3- Intra-group financing flows: the weak link
The change in the economic circuit will mechanically go hand in hand with a change in financing flows. Indeed, international flows regulated by transfer prices are interconnected with the issue of the group's financing needs and, consequently, with intra-group cash flows... this is one of the inseparable links in the supply chain. Already at cruising speed, all companies, including manufacturing activities, depend on cash flows to meet major needs, in particular, continued growth and maintenance of the manufacturing process. Unfortunately, it is possible for a growing and healthy business to be cash poor. This can be disastrous for manufacturers who need to purchase raw materials to manufacture their products. What can we say then when the financial situation is already very much deteriorated by the effect of an unprecedented economic crisis? The need for intra-group financing as well as guarantees on external loans is likely to be very high. First of all, groups will have to comply with the latest OECD publications dated 11 February 2020 by qualifying their financial transactions as debt or equity
according to their characteristics and purposes. Second, groups will have several alternatives, for example: One way to increase cash flow at a local level could be for the "leader" French company to waive managements fees for support functions it provides or royalties under the license agreements it holds. In order to avoid any problem of abnormal management, the creditor company should then materialize this waiver in the form of a waiver of debt that will not be tax deductible at the level of the granting company, whereas it will be fully taxable at the level of the beneficiary entity, thus increasing the tax burden. In order to make the repayment of intra-group loans more fluid, the creditor company could also, like the mark-up rates, decide to review the interest rate on outstanding intra-group loans, but this could either adversely affect the amount of deductible expenses in application of the rules limiting the deductibility of expenses according to the rate (Articles 39-1-3° and 212-I-a of the French Tax Code or reference to market rates that may even be sustained by reference to the bond benchmark), or conversely, in the event of an excessively large rate reduction that could lead to a reclassification of the loan as an indirect subsidy that is non-deductible for the grantor and taxable for the beneficiary. In short, the group will have “the choice of weapons”: intra-group loans, debts waivers, external loans backed by financial guarantees, etc. But it will, in any case, have to adopt a strategic financial approach. In particular, the choice of financing method will have to take into account the constraints imposed by the French Government which, in response to the pandemic, issued a FAQ (updated version of April 2, 2020) imposing a ban on large companies (meaning companies with at least 5,000 employees or with a consolidated turnover in excess of €1.5 billion, including groups) from making dividend distributions in 2020. It would therefore not be appropriate to concentrate cash flow at the level of a national entity falling under this ban by means of intra-group interest rates, debts waivers etc., creating:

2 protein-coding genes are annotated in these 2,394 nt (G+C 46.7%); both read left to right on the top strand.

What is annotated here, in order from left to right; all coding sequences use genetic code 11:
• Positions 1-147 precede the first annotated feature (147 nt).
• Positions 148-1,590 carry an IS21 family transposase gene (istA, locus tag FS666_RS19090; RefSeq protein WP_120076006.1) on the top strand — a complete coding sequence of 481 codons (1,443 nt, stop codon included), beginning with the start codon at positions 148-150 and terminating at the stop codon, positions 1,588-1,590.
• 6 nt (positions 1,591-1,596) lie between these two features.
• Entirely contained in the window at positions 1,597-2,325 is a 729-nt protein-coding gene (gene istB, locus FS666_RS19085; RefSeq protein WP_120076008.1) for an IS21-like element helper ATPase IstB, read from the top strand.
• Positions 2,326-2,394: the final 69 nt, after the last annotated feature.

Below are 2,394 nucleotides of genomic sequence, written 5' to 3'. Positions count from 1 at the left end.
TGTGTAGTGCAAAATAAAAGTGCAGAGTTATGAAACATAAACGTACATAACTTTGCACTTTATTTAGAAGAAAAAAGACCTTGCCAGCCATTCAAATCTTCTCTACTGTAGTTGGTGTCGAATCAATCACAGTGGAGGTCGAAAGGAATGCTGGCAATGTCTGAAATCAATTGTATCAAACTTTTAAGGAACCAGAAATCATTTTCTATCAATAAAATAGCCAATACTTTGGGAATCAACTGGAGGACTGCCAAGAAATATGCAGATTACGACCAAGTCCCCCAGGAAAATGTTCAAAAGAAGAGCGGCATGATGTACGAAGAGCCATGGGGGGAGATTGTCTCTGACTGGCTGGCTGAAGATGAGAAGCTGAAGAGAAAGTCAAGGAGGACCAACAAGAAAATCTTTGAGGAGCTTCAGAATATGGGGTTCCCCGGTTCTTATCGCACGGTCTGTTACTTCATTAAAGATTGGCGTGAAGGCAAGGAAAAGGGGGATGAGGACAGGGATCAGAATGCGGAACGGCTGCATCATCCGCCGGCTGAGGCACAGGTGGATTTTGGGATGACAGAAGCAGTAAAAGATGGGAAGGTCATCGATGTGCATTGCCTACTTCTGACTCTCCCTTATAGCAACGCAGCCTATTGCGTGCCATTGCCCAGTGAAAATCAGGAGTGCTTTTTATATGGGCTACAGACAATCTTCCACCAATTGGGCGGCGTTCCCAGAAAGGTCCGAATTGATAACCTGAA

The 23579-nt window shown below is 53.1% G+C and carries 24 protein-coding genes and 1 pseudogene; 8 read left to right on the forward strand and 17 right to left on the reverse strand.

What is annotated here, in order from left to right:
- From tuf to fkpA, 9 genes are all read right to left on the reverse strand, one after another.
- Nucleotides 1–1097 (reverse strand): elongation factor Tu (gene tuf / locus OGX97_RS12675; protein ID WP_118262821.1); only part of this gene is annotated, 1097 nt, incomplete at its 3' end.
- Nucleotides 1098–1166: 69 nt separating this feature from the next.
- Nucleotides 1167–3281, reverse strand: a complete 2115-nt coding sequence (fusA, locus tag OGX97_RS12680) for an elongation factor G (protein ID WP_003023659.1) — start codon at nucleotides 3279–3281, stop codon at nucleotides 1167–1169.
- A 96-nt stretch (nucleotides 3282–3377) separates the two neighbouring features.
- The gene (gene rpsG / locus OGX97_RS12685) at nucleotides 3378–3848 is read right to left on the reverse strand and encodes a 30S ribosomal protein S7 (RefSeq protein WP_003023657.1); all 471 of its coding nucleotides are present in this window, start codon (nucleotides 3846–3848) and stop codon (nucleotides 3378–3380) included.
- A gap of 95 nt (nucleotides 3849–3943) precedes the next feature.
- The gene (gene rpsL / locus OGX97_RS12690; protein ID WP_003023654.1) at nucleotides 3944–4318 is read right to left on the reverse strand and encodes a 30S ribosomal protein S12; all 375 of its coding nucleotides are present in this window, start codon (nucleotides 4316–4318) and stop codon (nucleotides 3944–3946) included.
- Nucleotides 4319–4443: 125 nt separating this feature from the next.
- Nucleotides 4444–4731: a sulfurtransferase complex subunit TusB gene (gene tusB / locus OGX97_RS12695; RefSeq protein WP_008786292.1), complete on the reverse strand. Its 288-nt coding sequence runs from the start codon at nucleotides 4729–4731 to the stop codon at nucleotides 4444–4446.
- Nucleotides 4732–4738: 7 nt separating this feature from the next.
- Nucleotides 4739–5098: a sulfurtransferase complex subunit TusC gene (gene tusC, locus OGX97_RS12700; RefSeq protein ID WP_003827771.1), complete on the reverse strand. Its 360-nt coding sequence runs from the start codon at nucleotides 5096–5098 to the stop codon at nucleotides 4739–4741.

- a "cash trap" phenomenon by freezing cash in the entity so as not to contravene the distribution ban,
- or [in the event that the prohibition is disregarded], a review of the State financial aid granted to other entities in the group placing them in an inextricable financial situation (in which case the aid granted, such as the “PGE”, carry-over of charges, etc., would have to be repaid).
The location of cash is therefore a crucial issue in order to guarantee the free, fluid and sustainable circulation of cash in the economic circuit.
4- The spectre of double taxation
The foreign element inherent in international relations, and hence in transfer pricing, may make the issue of the right to tax even more difficult. It is likely that each state will try to cover its own coffers siphoned off by a flurry of financial aid measures, deferrals and tax freezes designed to support companies on the brink of chaos. In a bled economic world, it is likely that financially strapped and sometimes shaky states will seek to arrogate to themselves the right to impose taxes unilaterally, generating an increased risk of double taxation for companies. The deleterious climate resulting from the pandemic risks relegating the procedures and mechanisms of agreement, exchange and compromise that normally regulate international relations, particularly in the area of transfer pricing (e.g. MAP, PPA, etc.) to the background, as the management of inter-state relations is more likely to be governed by emergency measures.
What is certain is that waiting to take appropriate action on transfer pricing can be dangerous. Action should be taken now in order to anticipate the trade-offs that will have to be made, as the financial stakes can be very significant. This will require a thorough and precise audit of local situations, a mapping of the risks involved and, on this basis, determine the adjustments that can be made. These steps will have to be taken on a case-by-case basis and will require support from the tax advisor. In the end, measured and strategic decisions will have to be taken to integrate the underlying risks (quantum and magnitude) and to ensure a perfect match between the transfer pricing policy applied and the actual distribution of functions and risks within the group. It will also be necessary to be able to document any adjustments that have been induced by extraordinary circumstances.
Our lawyers are at your service to help you understand how best to emerge from the crisis and to implement these lines of thought: firstname.lastname@example.org.